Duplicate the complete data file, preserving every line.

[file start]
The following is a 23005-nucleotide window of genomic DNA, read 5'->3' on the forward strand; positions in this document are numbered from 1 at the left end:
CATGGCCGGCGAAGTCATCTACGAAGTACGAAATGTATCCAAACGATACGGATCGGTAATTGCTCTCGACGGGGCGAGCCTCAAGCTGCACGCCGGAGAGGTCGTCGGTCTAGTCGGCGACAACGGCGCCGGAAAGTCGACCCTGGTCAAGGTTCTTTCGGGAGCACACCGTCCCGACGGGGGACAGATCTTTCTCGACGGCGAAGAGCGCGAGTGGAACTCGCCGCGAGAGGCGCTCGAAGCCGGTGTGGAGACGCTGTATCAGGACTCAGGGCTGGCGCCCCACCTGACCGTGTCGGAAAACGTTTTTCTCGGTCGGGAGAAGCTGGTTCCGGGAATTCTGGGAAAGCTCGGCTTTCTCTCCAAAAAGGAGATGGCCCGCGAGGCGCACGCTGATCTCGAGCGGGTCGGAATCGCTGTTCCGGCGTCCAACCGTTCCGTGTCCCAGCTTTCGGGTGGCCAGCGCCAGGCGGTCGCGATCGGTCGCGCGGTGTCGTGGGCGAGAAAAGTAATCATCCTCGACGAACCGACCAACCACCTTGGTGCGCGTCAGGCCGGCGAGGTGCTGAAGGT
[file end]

The following is a 23005-nucleotide window of genomic DNA, read 5'->3' on the forward strand; positions in this document are numbered from 1 at the left end:
CATGGCCGGCGAAGTCATCTACGAAGTACGAAATGTATCCAAACGATACGGATCGGTAATTGCTCTCGACGGGGCGAGCCTCAAGCTGCACGCCGGAGAGGTCGTCGGTCTAGTCGGCGACAACGGCGCCGGAAAGTCGACCCTGGTCAAGGTTCTTTCGGGAGCACACCGTCCCGACGGGGGACAGATCTTTCTCGACGGCGAAGAGCGCGAGTGGAACTCGCCGCGAGAGGCGCTCGAAGCCGGTGTGGAGACGCTGTATCAGGACTCAGGGCTGGCGCCCCACCTGACCGTGTCGGAAAACGTTTTTCTCGGTCGGGAGAAGCTGGTTCCGGGAATTCTGGGAAAGCTCGGCTTTCTCTCCAAAAAGGAGATGGCCCGCGAGGCGCACGCTGATCTCGAGCGGGTCGGAATCGCTGTTCCGGCGTCCAACCGTTCCGTGTCCCAGCTTTCGGGTGGCCAGCGCCAGGCGGTCGCGATCGGTCGCGCGGTGTCGTGGGCGAGAAAAGTAATCATCCTCGACGAACCGACCAACCACCTTGGTGCGCGTCAGGCCGGCGAGGTGCTGAAGGT